Soap milling explained.

Saturday, May 10, 2008

Mignonne features several lines of high quality soaps. Many of our customers ask us just what the different terms mean ... such as "triple milled", "hard milled", "French milled".

Soap milling is the process of shredding apart prepared soap and then putting it back together using high pressure and rollers. When this process is done 3 times, you get "triple milled" soap. By milling, the fragrance, color and ingredients are more evenly distributed throughout the bar. It also improves the texture of the soap, resulting in a harder bar and longer lasting soap.

French milled soap refers to a process using heat and cold. The rollers used to mill the soap are controlled with hot and cold water and help make the soap bars milder and longer lasting.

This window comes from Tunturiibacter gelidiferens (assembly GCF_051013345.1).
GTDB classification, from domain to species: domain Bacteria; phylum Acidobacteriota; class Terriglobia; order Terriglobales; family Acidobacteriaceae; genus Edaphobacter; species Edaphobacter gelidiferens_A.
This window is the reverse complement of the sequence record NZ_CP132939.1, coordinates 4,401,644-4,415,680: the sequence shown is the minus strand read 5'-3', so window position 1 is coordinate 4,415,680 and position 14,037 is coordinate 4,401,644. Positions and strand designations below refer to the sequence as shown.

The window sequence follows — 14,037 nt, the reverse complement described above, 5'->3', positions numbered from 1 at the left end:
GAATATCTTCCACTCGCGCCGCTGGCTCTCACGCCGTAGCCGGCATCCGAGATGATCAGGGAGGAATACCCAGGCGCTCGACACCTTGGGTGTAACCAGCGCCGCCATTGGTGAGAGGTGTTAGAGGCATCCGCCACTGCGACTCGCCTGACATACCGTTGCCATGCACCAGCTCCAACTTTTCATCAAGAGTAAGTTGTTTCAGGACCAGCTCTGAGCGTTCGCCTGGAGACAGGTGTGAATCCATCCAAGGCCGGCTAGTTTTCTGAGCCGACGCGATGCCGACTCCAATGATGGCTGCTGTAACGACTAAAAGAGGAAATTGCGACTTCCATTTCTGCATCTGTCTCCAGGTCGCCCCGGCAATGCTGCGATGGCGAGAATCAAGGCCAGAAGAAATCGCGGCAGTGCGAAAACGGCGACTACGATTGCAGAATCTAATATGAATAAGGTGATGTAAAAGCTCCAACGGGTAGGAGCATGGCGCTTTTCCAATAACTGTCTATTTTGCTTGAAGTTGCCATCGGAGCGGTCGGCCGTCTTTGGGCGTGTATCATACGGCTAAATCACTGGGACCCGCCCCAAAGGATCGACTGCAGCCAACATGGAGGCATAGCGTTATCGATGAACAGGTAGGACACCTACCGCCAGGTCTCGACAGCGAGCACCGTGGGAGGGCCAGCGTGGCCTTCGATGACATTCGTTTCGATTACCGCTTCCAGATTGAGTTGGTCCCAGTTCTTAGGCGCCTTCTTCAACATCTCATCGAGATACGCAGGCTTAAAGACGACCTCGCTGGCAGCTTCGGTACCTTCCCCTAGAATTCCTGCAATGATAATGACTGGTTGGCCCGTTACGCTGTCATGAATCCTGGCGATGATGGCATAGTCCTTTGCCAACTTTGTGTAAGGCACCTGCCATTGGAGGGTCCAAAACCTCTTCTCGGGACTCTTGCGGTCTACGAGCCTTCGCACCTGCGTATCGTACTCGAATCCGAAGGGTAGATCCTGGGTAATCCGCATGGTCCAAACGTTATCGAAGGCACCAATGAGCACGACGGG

These processes, combined with high quality ingredients, are used to create the lines of soap Mignonne offers.

You can find the following French bar soaps in our store:

~ L'epi de Provence, with 100% shea butter, is our most popular soap. We rotate fragrances with the seasons.

~ Doux, handcrafted in small batches using shea butter, olive and palm oils with natural Provencal fragrances.

~ Savon de Marseille, one of the oldest traditional soaps from France, having been made for over 1,000 years. Since 1688, French law has required that only soaps produced using ancient methods can bear the name "Savon de Marseille". These soaps take two weeks to make. We feature square blocks of fragrant soap with crushed local flowers (lavender blossoms, rose, verbena) and natural oils incorporated into the soap.



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